How important is it for AMPs to maintain appropriate AML records?

How important is it for Art Market Participants (AMPs) to maintain appropriate AML records?

Written by Rena Neville, Lead AML Consultant, FCS Compliance, Art Division

The short answer? It is very important to keep appropriate AML records, as failure to do so may be a crime. The following Q&A delves into this further:

Is HMRC permitted to ask to see our AML Programme Records? If so, what types of records might they ask to see?

Yes, HMRC may ask to review AML Programme Records as part of an Intervention, also known as an audit.

One likely request from HMRC would be to ask to see the AMP’s Know Your Client (KYC) and Customer Due Diligence (CDD) documents and information (records).  These types of records include, without limitation, records of KYC and CDD as well as the nominated officer’s (NO) / money laundering reporting officer’s (MLROs) decision-making with respect to filing or not filing a SAR, and reasons for proceeding or not proceeding with a transaction.

In addition to records generated in connection with or received from customers, adequate record keeping should include internal communications.  These could include records of reports made by staff and/or those presented to senior leadership by the NO/MLRO.  This in addition to records of any subsequent action taken as part of ongoing monitoring of a business relationship or of a transaction involving a high-risk client, high-risk jurisdictions, politically exposed person (PEP), and/or suspicion of money laundering (ML) or terrorist threat.

External communications with third parties such as with law enforcement or suspicious activity reports (SARs) should also be maintained.

Finally, AMPs are required to maintain records of annual AML training sessions, including information about attendees and the content.  Generally, any internal information that may affect the annual Risk Assessment should also be recorded.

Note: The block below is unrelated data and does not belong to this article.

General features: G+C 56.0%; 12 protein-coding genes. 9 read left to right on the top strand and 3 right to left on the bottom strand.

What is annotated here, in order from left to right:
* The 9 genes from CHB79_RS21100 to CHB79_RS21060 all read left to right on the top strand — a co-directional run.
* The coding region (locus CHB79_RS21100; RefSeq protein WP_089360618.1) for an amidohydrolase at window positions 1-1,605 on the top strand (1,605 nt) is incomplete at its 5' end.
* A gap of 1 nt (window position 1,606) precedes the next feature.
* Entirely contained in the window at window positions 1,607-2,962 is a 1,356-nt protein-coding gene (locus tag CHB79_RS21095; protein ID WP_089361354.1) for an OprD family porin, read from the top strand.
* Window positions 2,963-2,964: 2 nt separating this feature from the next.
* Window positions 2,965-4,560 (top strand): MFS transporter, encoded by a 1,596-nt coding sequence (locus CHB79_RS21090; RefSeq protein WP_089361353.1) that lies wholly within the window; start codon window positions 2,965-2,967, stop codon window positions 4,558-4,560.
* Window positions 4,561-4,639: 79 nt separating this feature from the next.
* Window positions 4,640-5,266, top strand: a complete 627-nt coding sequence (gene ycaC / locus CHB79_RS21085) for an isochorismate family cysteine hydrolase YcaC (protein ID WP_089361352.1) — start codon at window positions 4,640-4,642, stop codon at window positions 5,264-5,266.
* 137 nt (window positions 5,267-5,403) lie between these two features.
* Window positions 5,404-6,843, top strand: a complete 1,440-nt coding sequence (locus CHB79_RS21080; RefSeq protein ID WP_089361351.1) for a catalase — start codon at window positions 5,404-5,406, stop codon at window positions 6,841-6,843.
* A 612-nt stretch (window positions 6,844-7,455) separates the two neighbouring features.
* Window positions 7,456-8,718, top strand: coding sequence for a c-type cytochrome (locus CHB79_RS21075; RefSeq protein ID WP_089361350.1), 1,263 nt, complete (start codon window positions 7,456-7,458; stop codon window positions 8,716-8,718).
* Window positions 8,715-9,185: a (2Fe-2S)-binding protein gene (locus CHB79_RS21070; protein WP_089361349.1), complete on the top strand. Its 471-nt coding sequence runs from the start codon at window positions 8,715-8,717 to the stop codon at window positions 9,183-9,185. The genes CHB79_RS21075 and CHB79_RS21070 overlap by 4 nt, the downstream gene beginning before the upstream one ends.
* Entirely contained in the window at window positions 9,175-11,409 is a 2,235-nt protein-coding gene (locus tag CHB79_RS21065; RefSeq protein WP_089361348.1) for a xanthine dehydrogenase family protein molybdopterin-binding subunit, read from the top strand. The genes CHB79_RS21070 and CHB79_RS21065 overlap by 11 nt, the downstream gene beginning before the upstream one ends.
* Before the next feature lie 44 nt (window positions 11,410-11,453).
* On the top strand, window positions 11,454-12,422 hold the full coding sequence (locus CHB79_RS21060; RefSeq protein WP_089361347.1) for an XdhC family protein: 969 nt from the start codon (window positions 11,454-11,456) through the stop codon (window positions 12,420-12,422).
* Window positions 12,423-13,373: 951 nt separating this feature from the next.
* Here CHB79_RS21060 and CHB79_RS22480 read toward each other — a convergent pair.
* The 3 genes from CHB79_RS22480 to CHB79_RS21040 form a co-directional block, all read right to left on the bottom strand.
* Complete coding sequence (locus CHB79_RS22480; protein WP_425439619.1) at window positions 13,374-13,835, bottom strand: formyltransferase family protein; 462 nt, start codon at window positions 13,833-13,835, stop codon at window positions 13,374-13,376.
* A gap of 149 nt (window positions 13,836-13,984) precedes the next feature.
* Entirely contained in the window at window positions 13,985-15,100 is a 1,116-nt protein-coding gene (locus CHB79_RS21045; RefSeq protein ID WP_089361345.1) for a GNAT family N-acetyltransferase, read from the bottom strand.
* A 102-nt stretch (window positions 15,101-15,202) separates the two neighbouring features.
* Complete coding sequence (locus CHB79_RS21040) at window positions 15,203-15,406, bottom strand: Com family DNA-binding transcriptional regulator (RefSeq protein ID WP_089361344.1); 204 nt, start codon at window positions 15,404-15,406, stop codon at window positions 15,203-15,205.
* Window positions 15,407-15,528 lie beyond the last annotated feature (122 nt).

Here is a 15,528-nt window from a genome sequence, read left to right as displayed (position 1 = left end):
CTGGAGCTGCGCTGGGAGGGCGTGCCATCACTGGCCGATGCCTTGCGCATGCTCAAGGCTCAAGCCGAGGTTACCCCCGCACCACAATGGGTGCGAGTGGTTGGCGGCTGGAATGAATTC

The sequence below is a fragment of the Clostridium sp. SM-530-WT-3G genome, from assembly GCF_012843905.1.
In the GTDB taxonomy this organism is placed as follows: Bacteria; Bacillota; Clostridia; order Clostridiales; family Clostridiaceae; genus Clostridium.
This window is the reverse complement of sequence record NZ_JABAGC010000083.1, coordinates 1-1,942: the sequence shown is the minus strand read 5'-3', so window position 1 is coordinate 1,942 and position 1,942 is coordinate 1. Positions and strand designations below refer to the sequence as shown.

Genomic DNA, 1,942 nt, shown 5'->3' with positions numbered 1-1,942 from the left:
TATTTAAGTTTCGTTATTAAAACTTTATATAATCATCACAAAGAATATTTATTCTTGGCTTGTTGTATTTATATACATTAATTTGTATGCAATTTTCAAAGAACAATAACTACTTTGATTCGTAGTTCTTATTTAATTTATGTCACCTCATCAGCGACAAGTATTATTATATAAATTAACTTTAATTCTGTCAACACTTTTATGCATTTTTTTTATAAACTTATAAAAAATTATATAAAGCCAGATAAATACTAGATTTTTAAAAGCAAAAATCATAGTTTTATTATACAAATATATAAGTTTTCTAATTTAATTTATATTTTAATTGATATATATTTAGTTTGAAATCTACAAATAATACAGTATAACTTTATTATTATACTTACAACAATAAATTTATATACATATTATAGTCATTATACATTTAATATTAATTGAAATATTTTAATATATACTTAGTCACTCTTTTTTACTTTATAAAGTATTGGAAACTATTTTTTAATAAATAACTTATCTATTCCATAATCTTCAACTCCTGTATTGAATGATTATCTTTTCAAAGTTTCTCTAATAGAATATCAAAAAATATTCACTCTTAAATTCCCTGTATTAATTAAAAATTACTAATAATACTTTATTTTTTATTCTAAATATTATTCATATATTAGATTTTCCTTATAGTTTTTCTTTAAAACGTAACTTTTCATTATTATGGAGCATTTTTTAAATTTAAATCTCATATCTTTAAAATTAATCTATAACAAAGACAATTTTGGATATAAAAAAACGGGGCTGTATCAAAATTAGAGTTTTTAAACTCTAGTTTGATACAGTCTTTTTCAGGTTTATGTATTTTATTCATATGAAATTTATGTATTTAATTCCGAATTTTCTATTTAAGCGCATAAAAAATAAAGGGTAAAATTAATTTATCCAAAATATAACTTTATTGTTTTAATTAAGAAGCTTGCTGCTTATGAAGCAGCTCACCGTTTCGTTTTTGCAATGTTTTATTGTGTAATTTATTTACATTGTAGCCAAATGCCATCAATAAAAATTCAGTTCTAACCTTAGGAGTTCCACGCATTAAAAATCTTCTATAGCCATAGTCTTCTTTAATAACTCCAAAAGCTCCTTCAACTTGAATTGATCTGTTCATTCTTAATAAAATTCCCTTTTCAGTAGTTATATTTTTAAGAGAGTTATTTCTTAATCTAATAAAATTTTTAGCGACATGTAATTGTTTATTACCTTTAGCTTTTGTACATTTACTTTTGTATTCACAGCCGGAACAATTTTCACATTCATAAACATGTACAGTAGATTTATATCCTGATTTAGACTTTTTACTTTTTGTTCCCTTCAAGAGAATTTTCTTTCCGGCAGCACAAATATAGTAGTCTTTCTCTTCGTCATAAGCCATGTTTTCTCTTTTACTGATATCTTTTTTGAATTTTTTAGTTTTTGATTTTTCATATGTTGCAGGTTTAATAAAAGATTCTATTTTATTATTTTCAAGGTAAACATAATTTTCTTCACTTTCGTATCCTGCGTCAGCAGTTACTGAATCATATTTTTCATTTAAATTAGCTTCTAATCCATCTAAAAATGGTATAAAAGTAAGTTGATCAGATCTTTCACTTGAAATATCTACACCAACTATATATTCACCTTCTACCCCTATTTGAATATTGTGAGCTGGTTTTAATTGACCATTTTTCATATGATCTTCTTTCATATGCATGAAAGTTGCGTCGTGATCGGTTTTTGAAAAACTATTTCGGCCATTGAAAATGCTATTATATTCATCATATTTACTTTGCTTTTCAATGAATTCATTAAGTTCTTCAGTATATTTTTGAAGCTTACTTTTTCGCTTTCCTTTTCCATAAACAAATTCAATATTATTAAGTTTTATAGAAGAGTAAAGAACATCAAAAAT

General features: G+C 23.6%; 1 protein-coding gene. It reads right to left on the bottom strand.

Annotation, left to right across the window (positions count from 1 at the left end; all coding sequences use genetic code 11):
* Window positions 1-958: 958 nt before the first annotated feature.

How and for how long must AML records be kept?

AML records should be kept securely and separately from routine client files.

Some of the records should be kept for at least five years from the date of the transaction.  These include information gleaned from CDD and obtained in connection with Business Relationship Clients (those with an immediate expectation of repeat business).  However, for Business Relationship Clients, an AMP need not keep records longer than ten years from the end of the relationship.

Records that generally should be kept for a “reasonable period of time” include training records, internal reports and external reports.

Upon the expiry of the five-year or reasonable period, as applicable, it is important to delete personal data unless

  • retaining the records is required by, or under, any enactment, or for the purposes of any court proceedings; or
  • the AMP has reasonable grounds for believing that such records need to be retained for the purpose of legal proceedings, or
  • the data subject consents to the retention of the information

Does keeping client personal data as part of CDD breach data protection obligations?

Although there is an apparent conflict between data protection and AML obligations, under the UK ML Regulations, AMPs are permitted to ask for and store personal date to comply with the ML Regulations, consistent with data retention requirements.  Some of the data protection requirements include not using the personal data for competitive or commercial reasons; as well as ensuring staff are trained how to comply with data protection obligations.


Article published: April 2023